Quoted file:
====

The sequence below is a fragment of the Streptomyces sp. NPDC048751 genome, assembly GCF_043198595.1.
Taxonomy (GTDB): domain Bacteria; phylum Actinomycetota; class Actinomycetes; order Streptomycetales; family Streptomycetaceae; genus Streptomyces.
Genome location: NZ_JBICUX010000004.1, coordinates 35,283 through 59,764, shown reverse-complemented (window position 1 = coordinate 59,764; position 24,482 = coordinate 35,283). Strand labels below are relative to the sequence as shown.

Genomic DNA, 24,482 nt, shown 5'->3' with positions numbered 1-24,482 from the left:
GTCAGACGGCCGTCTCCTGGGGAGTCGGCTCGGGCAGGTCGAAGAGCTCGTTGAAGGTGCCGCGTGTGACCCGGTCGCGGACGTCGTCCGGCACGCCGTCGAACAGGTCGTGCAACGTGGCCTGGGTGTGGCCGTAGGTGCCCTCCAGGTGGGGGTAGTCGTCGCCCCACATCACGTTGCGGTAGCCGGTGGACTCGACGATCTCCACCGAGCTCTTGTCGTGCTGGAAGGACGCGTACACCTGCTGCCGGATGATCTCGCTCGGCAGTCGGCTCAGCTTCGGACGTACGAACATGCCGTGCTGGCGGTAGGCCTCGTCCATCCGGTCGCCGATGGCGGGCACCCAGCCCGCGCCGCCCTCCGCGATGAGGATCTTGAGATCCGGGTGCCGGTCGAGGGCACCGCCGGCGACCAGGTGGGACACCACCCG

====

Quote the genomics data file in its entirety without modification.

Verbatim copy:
The sequence below is a fragment of the Streptomyces sp. NPDC048751 genome, assembly GCF_043198595.1.
Taxonomy (GTDB): domain Bacteria; phylum Actinomycetota; class Actinomycetes; order Streptomycetales; family Streptomycetaceae; genus Streptomyces.
Genome location: NZ_JBICUX010000004.1, coordinates 35,283 through 59,764, shown reverse-complemented (window position 1 = coordinate 59,764; position 24,482 = coordinate 35,283). Strand labels below are relative to the sequence as shown.

Genomic DNA, 24,482 nt, shown 5'->3' with positions numbered 1-24,482 from the left:
GTCAGACGGCCGTCTCCTGGGGAGTCGGCTCGGGCAGGTCGAAGAGCTCGTTGAAGGTGCCGCGTGTGACCCGGTCGCGGACGTCGTCCGGCACGCCGTCGAACAGGTCGTGCAACGTGGCCTGGGTGTGGCCGTAGGTGCCCTCCAGGTGGGGGTAGTCGTCGCCCCACATCACGTTGCGGTAGCCGGTGGACTCGACGATCTCCACCGAGCTCTTGTCGTGCTGGAAGGACGCGTACACCTGCTGCCGGATGATCTCGCTCGGCAGTCGGCTCAGCTTCGGACGTACGAACATGCCGTGCTGGCGGTAGGCCTCGTCCATCCGGTCGCCGATGGCGGGCACCCAGCCCGCGCCGCCCTCCGCGATGAGGATCTTGAGATCCGGGTGCCGGTCGAGGGCACCGCCGGCGACCAGGTGGGACACCACCCG